Monday, August 27, 2007

Charlotte 500, Lap 3: D.H. Hill

This one is for Civil War buffs.

On North Carolina 115 in the town of Davidson, just a couple blocks from the campus of Davidson College, there is a small graveyard wherein lie the remains of Lieutenant General Daniel Harvey Hill.

Hill, who also served during the Mexican War, participated in many major Civil War battles, including Seven Pines, the Seven Days, Second Bull Run, Antietam, and Chickamauga. By the end of the war, Hill was reduced to serving as a volunteer due to disagreements with Robert E. Lee and Braxton Bragg, two of the Confederacy's leading generals. He was with General Joseph Johnston in North Carolina when Johnston surrendered his army to William Tecumseh Sherman on April 26, 1865.

As you can read on the sign, Hill also taught at Davidson College and was superintendent of the North Carolina Military Institute. After the war, Hill served as the first president of the University of Arkansas and edited The Land We Love, an influential southern magazine based in Charlotte. Hill died in Charlotte in 1889.

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August Top Ten Part 2

Last week I reminisced about what I'll miss about Chicago, which got me thinking about what I won't miss. Here are the top ten things about Chicago I'll be happy not to see again if I can help it.

1. January

2. February

3. Traffic - There is a heavy rush hour here, but it is just that - an hour, not an all day event.

4. Crowds in every direction

5. March

6. Illinois government - not that NC is run by saints, but when it comes to corruption, Illinois is hard to beat.

7. Bears coverage - I love the Bears, but the TV coverage is just too much.

8. Gas prices

9. Property taxes

10. "Dollar" Bill Wurtz, owner of the Blackhawks - I never would have thought I could move to North Carolina, home of NASCAR and moonshining, and actually find myself closer to an NHL team with a legitimate shot at winning the Stanley Cup!


Thursday, August 23, 2007

The Charlotte 500, Lap 2: Where Baseball and Racing Meet

Although it doesn't have a major league team, Charlotte is a great area for baseball. There are nearly two dozen minor league teams, affiliated and independent, within two hours.

Today's featured team is the Kannapolis Intimidators. Formerly the Piedmont Boll Weevils, the Intimidators were renamed after the 2000 season when NASCAR legend Dale Earnhardt purchased a share of the team. Earnhardt, whose driving style (tough or dirty, depending on whether or not you were a fan) earned him the nickname The Intimidator, never got to see the team play as his namesake. He was killed in February 2001 on the final turn of the final lap at Daytona. The team has retired uniform number 3 in Earnhardt's memory.

The Intimidators are part of the Class A South Atlantic League and are affiliated with the Chicago White Sox. Their games are played at Fieldcrest Cannon Stadium, which is named for the textile company that built the town of Kannapolis, approximately 25 miles northeast of Charlotte. The most well known athletes to wear the Kannapolis uniform are Jimmy Rollins, now starring for the Philadelphia Phillies, and Ricky Williams, the dreadlocked former Heisman winner whose NFL career went to pot, literally.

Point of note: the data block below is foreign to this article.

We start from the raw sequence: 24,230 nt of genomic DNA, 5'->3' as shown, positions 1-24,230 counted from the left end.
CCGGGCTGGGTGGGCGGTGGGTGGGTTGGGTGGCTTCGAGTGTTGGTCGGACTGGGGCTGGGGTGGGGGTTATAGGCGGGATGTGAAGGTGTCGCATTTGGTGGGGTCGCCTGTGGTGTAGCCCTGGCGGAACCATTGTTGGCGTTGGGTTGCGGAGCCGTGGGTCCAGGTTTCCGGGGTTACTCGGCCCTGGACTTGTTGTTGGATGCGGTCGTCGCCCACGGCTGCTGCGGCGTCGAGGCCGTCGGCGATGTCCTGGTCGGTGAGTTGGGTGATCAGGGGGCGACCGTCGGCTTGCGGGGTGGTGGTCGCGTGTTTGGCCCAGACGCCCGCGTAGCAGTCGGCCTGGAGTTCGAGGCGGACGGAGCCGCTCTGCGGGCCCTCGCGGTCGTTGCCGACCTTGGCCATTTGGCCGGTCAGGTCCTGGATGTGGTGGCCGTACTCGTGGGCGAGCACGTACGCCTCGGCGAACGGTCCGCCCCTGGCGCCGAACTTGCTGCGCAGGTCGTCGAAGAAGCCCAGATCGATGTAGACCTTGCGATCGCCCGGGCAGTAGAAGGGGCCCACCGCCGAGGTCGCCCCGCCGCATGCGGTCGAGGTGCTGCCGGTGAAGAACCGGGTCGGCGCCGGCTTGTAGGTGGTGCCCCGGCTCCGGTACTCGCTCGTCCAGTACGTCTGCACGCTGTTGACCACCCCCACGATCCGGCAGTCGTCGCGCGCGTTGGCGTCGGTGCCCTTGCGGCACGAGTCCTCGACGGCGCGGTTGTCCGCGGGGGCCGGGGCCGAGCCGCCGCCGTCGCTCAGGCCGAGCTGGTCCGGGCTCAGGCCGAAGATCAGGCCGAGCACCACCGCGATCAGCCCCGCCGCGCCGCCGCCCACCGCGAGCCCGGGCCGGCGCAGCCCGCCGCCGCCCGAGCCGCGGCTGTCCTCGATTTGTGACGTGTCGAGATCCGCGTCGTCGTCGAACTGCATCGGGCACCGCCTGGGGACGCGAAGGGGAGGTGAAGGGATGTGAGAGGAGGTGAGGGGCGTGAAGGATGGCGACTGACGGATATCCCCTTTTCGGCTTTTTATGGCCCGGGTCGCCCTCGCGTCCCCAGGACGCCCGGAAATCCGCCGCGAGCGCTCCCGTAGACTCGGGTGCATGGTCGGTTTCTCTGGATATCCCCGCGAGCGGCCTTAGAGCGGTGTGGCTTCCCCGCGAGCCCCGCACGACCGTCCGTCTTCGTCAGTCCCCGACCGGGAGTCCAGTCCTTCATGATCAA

These photos (can't you just feel the action?) are from a game we attended in May. As you can see, you won't have to fight for a seat and the price is right.

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Sunday, August 19, 2007

Book Review: St. Dale by Sharon McCrumb

Even before getting our drivers licenses, and even before we moved, I signed up for library cards for the Chalotte/Mecklenburg County Library. A day after unpacking, I headed to the local branch intending to get back into the Carp 500 (click the Carpe Libra link on the right for more information). However, when I came across Sharyn McCrumb's St. Dale, it seemed appropriate, as a NASCAR fan, that this was the first book I check out as a resident of North Carolina.

St. Dale tells the story of a group of diehard Dale Earnhardt fans embarking on a memorial bus tour the year after Earnhardt was killed on the final turn of the 2001 Daytona 500. The book is less a story, though, than a bundle of NASCAR trivia and history wrapped loosely around a very simple plot. Each fan, or pilgrim, on the tour had reasons to say their final goodbye, including one whose car Earnhardt had fixed on a dark Mooresville road - several months after his fatal wreck at Daytona. The story doesn't get very complex, so there isn't much else to say. It was occassionally funny, and I enjoyed the old racing stories and the characters were very well done. McCrumb managed to be both respectful and skeptical of the outpouring of grief, which really did become a bit bizarre, following The Intimidator's death.